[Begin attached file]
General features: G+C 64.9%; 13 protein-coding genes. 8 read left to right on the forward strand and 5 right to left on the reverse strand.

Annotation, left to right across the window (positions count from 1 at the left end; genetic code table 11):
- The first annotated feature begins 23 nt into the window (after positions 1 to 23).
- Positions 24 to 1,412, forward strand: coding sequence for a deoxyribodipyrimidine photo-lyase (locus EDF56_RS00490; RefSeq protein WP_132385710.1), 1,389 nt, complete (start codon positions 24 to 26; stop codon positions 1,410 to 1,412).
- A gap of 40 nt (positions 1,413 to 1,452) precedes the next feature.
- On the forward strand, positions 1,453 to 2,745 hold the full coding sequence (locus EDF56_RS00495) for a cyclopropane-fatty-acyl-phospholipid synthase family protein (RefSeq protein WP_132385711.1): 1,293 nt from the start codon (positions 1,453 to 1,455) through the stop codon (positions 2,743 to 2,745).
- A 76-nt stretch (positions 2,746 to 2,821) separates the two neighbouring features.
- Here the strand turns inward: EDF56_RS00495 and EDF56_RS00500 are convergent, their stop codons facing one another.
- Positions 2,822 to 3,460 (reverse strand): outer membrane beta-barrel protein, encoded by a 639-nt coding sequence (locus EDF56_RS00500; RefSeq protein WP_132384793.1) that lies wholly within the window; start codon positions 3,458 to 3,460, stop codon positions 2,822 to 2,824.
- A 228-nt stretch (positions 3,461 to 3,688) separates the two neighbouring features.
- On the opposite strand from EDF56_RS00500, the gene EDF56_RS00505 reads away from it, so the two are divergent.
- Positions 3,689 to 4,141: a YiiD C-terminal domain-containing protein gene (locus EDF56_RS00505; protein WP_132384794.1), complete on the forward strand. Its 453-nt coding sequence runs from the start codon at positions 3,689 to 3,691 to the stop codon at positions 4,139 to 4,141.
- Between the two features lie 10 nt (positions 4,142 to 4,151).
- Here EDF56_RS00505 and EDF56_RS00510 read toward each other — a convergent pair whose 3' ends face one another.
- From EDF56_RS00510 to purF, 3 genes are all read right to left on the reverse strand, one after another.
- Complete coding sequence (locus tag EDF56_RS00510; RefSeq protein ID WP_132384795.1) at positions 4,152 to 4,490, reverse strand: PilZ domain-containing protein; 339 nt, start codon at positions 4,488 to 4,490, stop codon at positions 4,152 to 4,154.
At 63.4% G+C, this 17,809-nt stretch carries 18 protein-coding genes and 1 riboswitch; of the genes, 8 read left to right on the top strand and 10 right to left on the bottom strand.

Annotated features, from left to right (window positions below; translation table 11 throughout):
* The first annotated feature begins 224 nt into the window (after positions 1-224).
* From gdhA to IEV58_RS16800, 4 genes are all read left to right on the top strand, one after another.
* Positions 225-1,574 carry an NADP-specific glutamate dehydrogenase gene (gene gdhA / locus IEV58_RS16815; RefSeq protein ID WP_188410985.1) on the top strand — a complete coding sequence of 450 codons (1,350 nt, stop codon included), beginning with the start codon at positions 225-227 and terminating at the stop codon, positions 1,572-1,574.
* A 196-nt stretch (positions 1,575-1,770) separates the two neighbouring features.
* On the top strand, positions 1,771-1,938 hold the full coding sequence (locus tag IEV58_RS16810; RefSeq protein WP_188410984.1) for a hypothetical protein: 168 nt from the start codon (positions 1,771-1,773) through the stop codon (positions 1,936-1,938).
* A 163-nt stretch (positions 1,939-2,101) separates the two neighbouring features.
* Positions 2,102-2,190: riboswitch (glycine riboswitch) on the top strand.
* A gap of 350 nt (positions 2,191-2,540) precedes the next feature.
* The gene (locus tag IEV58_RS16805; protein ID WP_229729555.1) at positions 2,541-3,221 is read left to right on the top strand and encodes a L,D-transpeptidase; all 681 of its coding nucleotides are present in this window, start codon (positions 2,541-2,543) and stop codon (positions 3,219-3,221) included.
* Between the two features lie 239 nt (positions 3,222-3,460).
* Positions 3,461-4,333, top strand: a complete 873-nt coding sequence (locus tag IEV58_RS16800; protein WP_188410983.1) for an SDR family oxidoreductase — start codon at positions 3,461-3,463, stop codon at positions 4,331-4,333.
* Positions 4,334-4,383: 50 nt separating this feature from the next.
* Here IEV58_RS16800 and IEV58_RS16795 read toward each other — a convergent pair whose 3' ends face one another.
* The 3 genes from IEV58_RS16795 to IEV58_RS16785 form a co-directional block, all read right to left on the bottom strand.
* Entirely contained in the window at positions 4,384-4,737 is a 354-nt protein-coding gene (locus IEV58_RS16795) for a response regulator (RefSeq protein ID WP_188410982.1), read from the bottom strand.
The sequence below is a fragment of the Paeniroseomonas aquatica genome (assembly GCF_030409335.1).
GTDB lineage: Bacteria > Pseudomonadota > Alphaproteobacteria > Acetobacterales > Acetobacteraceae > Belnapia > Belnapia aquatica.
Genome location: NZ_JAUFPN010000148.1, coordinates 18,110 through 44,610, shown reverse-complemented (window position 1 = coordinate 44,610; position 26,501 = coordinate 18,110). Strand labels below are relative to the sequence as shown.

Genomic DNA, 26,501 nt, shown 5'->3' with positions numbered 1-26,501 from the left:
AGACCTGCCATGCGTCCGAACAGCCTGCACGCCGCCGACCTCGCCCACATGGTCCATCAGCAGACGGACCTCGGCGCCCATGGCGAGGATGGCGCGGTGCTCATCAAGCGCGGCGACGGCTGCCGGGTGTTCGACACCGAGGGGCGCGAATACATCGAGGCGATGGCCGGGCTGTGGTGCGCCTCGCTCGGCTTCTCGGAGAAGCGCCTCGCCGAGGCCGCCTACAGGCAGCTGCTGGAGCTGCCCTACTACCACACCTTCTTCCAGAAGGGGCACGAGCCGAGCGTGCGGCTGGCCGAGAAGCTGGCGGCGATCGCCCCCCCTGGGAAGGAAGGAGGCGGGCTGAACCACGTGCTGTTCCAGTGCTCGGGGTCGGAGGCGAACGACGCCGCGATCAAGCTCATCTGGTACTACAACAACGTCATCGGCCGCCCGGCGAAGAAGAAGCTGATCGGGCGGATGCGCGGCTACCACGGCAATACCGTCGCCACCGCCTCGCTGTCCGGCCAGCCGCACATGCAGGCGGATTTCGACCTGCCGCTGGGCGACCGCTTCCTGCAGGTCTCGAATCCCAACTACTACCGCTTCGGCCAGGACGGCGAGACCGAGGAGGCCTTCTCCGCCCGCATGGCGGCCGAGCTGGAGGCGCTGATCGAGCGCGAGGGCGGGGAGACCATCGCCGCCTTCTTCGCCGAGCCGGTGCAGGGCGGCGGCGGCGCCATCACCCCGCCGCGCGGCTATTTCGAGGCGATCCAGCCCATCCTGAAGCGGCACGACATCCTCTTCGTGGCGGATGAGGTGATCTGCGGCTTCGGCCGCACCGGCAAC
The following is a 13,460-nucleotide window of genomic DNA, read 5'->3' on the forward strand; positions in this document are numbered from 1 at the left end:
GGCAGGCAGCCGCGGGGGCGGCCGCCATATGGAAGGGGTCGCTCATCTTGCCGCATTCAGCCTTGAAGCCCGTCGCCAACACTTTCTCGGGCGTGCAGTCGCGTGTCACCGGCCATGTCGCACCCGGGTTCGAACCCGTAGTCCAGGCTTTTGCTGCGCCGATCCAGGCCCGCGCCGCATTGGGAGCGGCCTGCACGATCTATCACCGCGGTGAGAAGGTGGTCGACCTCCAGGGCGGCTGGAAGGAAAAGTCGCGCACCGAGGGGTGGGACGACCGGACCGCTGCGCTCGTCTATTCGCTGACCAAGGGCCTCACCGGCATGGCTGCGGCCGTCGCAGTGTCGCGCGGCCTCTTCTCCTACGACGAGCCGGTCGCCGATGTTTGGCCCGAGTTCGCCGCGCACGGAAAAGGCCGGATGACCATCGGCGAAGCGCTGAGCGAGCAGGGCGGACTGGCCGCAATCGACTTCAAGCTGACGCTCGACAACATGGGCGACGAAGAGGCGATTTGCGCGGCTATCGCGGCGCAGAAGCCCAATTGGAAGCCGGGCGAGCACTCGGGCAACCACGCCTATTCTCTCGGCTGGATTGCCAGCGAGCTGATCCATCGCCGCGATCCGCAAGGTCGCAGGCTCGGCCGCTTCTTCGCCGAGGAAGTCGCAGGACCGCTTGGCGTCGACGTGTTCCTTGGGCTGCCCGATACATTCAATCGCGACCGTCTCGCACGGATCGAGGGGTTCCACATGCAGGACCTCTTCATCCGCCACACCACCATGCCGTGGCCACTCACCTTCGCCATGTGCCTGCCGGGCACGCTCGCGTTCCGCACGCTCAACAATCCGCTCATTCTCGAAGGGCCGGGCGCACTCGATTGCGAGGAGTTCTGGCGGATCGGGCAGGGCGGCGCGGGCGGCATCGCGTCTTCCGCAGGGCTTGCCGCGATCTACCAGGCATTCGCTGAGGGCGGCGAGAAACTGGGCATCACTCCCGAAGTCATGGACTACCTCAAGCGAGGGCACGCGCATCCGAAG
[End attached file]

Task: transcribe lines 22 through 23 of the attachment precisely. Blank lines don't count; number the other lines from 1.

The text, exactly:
* A 196-nt stretch (positions 1,575-1,770) separates the two neighbouring features.
* On the top strand, positions 1,771-1,938 hold the full coding sequence (locus tag IEV58_RS16810; RefSeq protein WP_188410984.1) for a hypothetical protein: 168 nt from the start codon (positions 1,771-1,773) through the stop codon (positions 1,936-1,938).